Intrinsic pulsatile secretory activity of immortalized luteinizing hormone-releasing hormone-secreting neurons.
Mammalian reproduction is dependent upon intermittent delivery of luteinizing hormone-releasing hormone (LHRH) to the anterior pituitary. This mode of secretion is required to sensitize maximally the gonadotrophs to LHRH stimulation and to regulate gonadotropin gene expression. While LHRH secretion is pulsatile in nature, the origin of the pulse generator is unknown. In this report, we show that this oscillator could be located within the LHRH neuronal network. When immortalized LHRH neurons are placed into a perifusion system, LHRH is secreted into the medium in a pulsatile fashion under basal conditions. LHRH secretion and the number of LHRH pulses are reduced when calcium is removed from the medium. Perifusion also influences pro-LHRH processing, since the molar ratio of its processed products varies dramatically when the cells are transferred from a static system. Several different cellular mechanisms may underlie these changes in secretion and processing. Lucifer yellow experiments reveal that some cells are dye-coupled. Hence, these cells could be electrically coupled through gap junctions such that secretion from individual cells could be coordinated. Secretion could also be synchronized through the observed synapse-like contacts. These contacts could perform a negative-feedback role to regulate not only the amount of LHRH released but also the molecular forms secreted. The organization of LHRH neurons into interconnected clusters could serve to coordinate LHRH secretion from individual cells and, thereby, orchestrate functions in vivo as diverse as the onset of puberty, the timing of ovulation, and the duration of lactational infertility.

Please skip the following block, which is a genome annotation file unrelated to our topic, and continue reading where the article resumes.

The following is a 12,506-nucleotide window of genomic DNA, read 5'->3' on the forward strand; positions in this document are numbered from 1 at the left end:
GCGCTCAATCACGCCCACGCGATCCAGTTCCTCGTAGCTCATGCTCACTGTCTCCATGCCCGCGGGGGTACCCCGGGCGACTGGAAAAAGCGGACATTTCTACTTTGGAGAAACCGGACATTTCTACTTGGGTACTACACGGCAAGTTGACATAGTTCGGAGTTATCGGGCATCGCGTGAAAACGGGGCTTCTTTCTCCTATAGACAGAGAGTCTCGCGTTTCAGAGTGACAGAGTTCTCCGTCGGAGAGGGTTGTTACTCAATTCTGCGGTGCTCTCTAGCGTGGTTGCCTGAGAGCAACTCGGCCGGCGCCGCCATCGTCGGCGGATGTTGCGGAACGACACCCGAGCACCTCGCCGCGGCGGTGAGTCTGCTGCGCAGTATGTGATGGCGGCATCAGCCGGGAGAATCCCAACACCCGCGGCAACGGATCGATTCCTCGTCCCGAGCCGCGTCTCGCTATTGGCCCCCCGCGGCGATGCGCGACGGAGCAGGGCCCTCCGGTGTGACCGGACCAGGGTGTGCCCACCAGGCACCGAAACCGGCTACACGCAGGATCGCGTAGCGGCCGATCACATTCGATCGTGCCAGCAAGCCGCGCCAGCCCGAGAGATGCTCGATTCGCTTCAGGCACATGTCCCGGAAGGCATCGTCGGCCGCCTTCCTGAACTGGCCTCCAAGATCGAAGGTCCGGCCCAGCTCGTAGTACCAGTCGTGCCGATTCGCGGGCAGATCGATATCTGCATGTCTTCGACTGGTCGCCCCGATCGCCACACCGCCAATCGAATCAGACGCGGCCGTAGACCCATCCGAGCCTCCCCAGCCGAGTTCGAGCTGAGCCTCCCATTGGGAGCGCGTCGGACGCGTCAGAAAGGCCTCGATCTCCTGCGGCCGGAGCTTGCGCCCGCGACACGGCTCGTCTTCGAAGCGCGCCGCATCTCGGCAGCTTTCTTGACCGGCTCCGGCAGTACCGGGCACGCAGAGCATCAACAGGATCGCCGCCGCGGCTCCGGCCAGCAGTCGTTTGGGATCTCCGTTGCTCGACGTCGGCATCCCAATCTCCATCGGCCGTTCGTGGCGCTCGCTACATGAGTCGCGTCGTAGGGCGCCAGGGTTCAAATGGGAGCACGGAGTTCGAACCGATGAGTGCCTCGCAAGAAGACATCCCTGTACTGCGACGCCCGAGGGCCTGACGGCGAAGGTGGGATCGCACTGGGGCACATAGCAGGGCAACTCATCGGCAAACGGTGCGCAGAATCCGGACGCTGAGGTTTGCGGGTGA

Wetsel, WC; Valença, MM; Merchenthaler, I; Liposits, Z; López, FJ; Weiner, RI; Mellon, PL; Negro-Vilar, A
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